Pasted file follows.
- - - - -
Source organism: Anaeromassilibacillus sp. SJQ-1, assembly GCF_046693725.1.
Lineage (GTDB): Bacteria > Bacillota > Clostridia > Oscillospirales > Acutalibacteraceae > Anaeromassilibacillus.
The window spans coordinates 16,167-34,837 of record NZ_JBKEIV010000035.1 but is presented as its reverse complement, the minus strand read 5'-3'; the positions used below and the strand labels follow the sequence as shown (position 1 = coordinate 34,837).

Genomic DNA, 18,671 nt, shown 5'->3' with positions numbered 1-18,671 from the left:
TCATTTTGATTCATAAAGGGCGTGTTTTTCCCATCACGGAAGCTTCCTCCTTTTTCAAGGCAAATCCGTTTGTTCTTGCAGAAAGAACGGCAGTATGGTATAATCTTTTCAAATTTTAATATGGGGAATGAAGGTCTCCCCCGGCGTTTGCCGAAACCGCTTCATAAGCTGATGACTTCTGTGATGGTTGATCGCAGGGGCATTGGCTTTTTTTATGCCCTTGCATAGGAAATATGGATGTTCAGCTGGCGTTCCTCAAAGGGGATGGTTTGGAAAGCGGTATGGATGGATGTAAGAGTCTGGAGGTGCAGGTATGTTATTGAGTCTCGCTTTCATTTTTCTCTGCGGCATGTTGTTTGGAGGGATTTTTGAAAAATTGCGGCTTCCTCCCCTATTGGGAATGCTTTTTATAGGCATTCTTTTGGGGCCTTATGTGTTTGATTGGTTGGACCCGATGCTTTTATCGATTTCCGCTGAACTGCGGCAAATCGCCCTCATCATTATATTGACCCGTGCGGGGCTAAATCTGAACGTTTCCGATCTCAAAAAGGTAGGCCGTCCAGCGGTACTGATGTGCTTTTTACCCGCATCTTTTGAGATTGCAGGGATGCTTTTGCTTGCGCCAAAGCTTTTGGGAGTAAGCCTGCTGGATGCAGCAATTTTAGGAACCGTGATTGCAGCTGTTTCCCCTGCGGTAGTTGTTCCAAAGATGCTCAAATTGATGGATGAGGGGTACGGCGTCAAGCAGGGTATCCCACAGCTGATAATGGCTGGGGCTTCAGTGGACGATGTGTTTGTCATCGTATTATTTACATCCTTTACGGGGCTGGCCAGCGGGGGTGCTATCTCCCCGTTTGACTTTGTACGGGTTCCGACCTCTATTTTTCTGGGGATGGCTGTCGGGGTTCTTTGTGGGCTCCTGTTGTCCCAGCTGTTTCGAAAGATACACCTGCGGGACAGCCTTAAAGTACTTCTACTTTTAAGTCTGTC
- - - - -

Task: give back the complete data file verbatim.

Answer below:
Source organism: Anaeromassilibacillus sp. SJQ-1, assembly GCF_046693725.1.
Lineage (GTDB): Bacteria > Bacillota > Clostridia > Oscillospirales > Acutalibacteraceae > Anaeromassilibacillus.
The window spans coordinates 16,167-34,837 of record NZ_JBKEIV010000035.1 but is presented as its reverse complement, the minus strand read 5'-3'; the positions used below and the strand labels follow the sequence as shown (position 1 = coordinate 34,837).

Genomic DNA, 18,671 nt, shown 5'->3' with positions numbered 1-18,671 from the left:
TCATTTTGATTCATAAAGGGCGTGTTTTTCCCATCACGGAAGCTTCCTCCTTTTTCAAGGCAAATCCGTTTGTTCTTGCAGAAAGAACGGCAGTATGGTATAATCTTTTCAAATTTTAATATGGGGAATGAAGGTCTCCCCCGGCGTTTGCCGAAACCGCTTCATAAGCTGATGACTTCTGTGATGGTTGATCGCAGGGGCATTGGCTTTTTTTATGCCCTTGCATAGGAAATATGGATGTTCAGCTGGCGTTCCTCAAAGGGGATGGTTTGGAAAGCGGTATGGATGGATGTAAGAGTCTGGAGGTGCAGGTATGTTATTGAGTCTCGCTTTCATTTTTCTCTGCGGCATGTTGTTTGGAGGGATTTTTGAAAAATTGCGGCTTCCTCCCCTATTGGGAATGCTTTTTATAGGCATTCTTTTGGGGCCTTATGTGTTTGATTGGTTGGACCCGATGCTTTTATCGATTTCCGCTGAACTGCGGCAAATCGCCCTCATCATTATATTGACCCGTGCGGGGCTAAATCTGAACGTTTCCGATCTCAAAAAGGTAGGCCGTCCAGCGGTACTGATGTGCTTTTTACCCGCATCTTTTGAGATTGCAGGGATGCTTTTGCTTGCGCCAAAGCTTTTGGGAGTAAGCCTGCTGGATGCAGCAATTTTAGGAACCGTGATTGCAGCTGTTTCCCCTGCGGTAGTTGTTCCAAAGATGCTCAAATTGATGGATGAGGGGTACGGCGTCAAGCAGGGTATCCCACAGCTGATAATGGCTGGGGCTTCAGTGGACGATGTGTTTGTCATCGTATTATTTACATCCTTTACGGGGCTGGCCAGCGGGGGTGCTATCTCCCCGTTTGACTTTGTACGGGTTCCGACCTCTATTTTTCTGGGGATGGCTGTCGGGGTTCTTTGTGGGCTCCTGTTGTCCCAGCTGTTTCGAAAGATACACCTGCGGGACAGCCTTAAAGTACTTCTACTTTTAAGTCTGTC